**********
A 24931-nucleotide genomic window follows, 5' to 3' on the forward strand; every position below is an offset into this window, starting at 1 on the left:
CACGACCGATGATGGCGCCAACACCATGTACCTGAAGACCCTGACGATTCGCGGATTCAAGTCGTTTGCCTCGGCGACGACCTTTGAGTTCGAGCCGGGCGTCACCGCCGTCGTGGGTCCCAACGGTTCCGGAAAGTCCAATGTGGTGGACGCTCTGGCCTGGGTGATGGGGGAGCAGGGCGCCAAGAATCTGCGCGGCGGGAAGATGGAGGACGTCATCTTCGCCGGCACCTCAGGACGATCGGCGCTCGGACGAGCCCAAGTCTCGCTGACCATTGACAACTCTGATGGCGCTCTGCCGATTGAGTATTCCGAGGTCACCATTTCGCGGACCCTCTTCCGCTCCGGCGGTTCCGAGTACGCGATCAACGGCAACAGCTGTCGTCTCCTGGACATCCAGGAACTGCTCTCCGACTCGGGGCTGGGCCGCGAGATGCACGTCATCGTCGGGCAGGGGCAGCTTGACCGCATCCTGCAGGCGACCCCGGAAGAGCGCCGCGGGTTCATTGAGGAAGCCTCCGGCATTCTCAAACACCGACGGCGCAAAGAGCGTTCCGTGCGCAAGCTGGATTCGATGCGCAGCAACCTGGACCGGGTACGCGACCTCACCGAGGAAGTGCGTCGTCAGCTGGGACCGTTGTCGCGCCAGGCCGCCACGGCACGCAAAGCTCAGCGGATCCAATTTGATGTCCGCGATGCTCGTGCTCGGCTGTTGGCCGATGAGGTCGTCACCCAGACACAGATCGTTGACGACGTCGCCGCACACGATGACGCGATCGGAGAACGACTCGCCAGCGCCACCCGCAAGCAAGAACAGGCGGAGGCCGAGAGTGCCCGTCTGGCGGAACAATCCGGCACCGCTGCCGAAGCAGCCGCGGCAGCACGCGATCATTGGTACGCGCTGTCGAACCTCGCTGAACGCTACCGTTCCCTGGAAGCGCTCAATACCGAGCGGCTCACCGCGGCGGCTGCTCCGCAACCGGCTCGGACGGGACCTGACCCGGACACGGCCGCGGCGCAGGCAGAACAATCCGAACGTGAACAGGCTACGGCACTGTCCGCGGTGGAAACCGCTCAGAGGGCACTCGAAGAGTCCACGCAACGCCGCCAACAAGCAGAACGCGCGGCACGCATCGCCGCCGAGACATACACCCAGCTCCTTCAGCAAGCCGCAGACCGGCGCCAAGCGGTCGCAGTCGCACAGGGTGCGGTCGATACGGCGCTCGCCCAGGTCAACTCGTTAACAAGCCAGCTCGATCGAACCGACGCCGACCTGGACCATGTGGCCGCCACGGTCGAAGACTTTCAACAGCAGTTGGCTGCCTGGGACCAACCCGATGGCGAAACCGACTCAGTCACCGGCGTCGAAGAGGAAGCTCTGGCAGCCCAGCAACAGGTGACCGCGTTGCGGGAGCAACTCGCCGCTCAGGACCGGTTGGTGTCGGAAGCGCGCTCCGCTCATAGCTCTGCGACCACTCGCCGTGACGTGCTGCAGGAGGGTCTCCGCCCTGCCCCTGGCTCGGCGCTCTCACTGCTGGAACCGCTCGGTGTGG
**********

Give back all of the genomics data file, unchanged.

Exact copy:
A 24931-nucleotide genomic window follows, 5' to 3' on the forward strand; every position below is an offset into this window, starting at 1 on the left:
CACGACCGATGATGGCGCCAACACCATGTACCTGAAGACCCTGACGATTCGCGGATTCAAGTCGTTTGCCTCGGCGACGACCTTTGAGTTCGAGCCGGGCGTCACCGCCGTCGTGGGTCCCAACGGTTCCGGAAAGTCCAATGTGGTGGACGCTCTGGCCTGGGTGATGGGGGAGCAGGGCGCCAAGAATCTGCGCGGCGGGAAGATGGAGGACGTCATCTTCGCCGGCACCTCAGGACGATCGGCGCTCGGACGAGCCCAAGTCTCGCTGACCATTGACAACTCTGATGGCGCTCTGCCGATTGAGTATTCCGAGGTCACCATTTCGCGGACCCTCTTCCGCTCCGGCGGTTCCGAGTACGCGATCAACGGCAACAGCTGTCGTCTCCTGGACATCCAGGAACTGCTCTCCGACTCGGGGCTGGGCCGCGAGATGCACGTCATCGTCGGGCAGGGGCAGCTTGACCGCATCCTGCAGGCGACCCCGGAAGAGCGCCGCGGGTTCATTGAGGAAGCCTCCGGCATTCTCAAACACCGACGGCGCAAAGAGCGTTCCGTGCGCAAGCTGGATTCGATGCGCAGCAACCTGGACCGGGTACGCGACCTCACCGAGGAAGTGCGTCGTCAGCTGGGACCGTTGTCGCGCCAGGCCGCCACGGCACGCAAAGCTCAGCGGATCCAATTTGATGTCCGCGATGCTCGTGCTCGGCTGTTGGCCGATGAGGTCGTCACCCAGACACAGATCGTTGACGACGTCGCCGCACACGATGACGCGATCGGAGAACGACTCGCCAGCGCCACCCGCAAGCAAGAACAGGCGGAGGCCGAGAGTGCCCGTCTGGCGGAACAATCCGGCACCGCTGCCGAAGCAGCCGCGGCAGCACGCGATCATTGGTACGCGCTGTCGAACCTCGCTGAACGCTACCGTTCCCTGGAAGCGCTCAATACCGAGCGGCTCACCGCGGCGGCTGCTCCGCAACCGGCTCGGACGGGACCTGACCCGGACACGGCCGCGGCGCAGGCAGAACAATCCGAACGTGAACAGGCTACGGCACTGTCCGCGGTGGAAACCGCTCAGAGGGCACTCGAAGAGTCCACGCAACGCCGCCAACAAGCAGAACGCGCGGCACGCATCGCCGCCGAGACATACACCCAGCTCCTTCAGCAAGCCGCAGACCGGCGCCAAGCGGTCGCAGTCGCACAGGGTGCGGTCGATACGGCGCTCGCCCAGGTCAACTCGTTAACAAGCCAGCTCGATCGAACCGACGCCGACCTGGACCATGTGGCCGCCACGGTCGAAGACTTTCAACAGCAGTTGGCTGCCTGGGACCAACCCGATGGCGAAACCGACTCAGTCACCGGCGTCGAAGAGGAAGCTCTGGCAGCCCAGCAACAGGTGACCGCGTTGCGGGAGCAACTCGCCGCTCAGGACCGGTTGGTGTCGGAAGCGCGCTCCGCTCATAGCTCTGCGACCACTCGCCGTGACGTGCTGCAGGAGGGTCTCCGCCCTGCCCCTGGCTCGGCGCTCTCACTGCTGGAACCGCTCGGTGTGG